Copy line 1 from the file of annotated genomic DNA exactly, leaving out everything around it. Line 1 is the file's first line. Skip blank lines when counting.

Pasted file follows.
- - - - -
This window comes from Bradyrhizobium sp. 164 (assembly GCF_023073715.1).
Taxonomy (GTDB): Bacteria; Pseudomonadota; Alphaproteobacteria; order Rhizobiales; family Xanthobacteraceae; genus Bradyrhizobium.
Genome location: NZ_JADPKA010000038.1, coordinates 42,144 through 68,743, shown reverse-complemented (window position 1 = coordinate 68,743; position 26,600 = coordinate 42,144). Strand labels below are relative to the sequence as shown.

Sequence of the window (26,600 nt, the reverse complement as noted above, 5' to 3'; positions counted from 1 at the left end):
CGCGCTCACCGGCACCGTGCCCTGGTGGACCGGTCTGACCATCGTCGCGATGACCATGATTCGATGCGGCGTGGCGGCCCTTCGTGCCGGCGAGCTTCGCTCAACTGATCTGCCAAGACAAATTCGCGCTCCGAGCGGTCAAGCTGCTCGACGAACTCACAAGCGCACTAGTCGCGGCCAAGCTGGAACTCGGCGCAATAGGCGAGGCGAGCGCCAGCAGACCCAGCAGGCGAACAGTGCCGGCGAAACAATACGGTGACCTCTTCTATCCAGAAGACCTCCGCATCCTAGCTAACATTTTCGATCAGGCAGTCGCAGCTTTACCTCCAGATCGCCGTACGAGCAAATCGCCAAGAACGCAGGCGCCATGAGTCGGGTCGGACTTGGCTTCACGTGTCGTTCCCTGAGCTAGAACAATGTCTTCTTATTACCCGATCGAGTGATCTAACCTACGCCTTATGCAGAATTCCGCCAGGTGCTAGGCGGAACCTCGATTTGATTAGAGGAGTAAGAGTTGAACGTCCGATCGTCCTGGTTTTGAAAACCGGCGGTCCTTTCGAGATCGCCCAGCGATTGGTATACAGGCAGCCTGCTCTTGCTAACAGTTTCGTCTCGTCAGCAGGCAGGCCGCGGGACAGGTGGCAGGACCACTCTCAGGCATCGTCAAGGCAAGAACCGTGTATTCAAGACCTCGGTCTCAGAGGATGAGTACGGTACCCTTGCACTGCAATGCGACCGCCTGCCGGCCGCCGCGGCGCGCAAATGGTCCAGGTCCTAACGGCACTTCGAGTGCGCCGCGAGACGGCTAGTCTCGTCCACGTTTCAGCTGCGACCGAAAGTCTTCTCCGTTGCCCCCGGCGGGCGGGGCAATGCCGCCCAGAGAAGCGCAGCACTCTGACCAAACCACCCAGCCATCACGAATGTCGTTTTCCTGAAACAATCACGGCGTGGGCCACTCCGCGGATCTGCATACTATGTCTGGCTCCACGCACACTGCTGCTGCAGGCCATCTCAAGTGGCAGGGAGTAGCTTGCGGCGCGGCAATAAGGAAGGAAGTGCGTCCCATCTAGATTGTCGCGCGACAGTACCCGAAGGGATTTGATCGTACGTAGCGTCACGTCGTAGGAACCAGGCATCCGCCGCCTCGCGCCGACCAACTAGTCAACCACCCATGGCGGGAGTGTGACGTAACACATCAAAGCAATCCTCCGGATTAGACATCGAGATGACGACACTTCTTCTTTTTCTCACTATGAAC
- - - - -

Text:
This window comes from Bradyrhizobium sp. 164 (assembly GCF_023073715.1).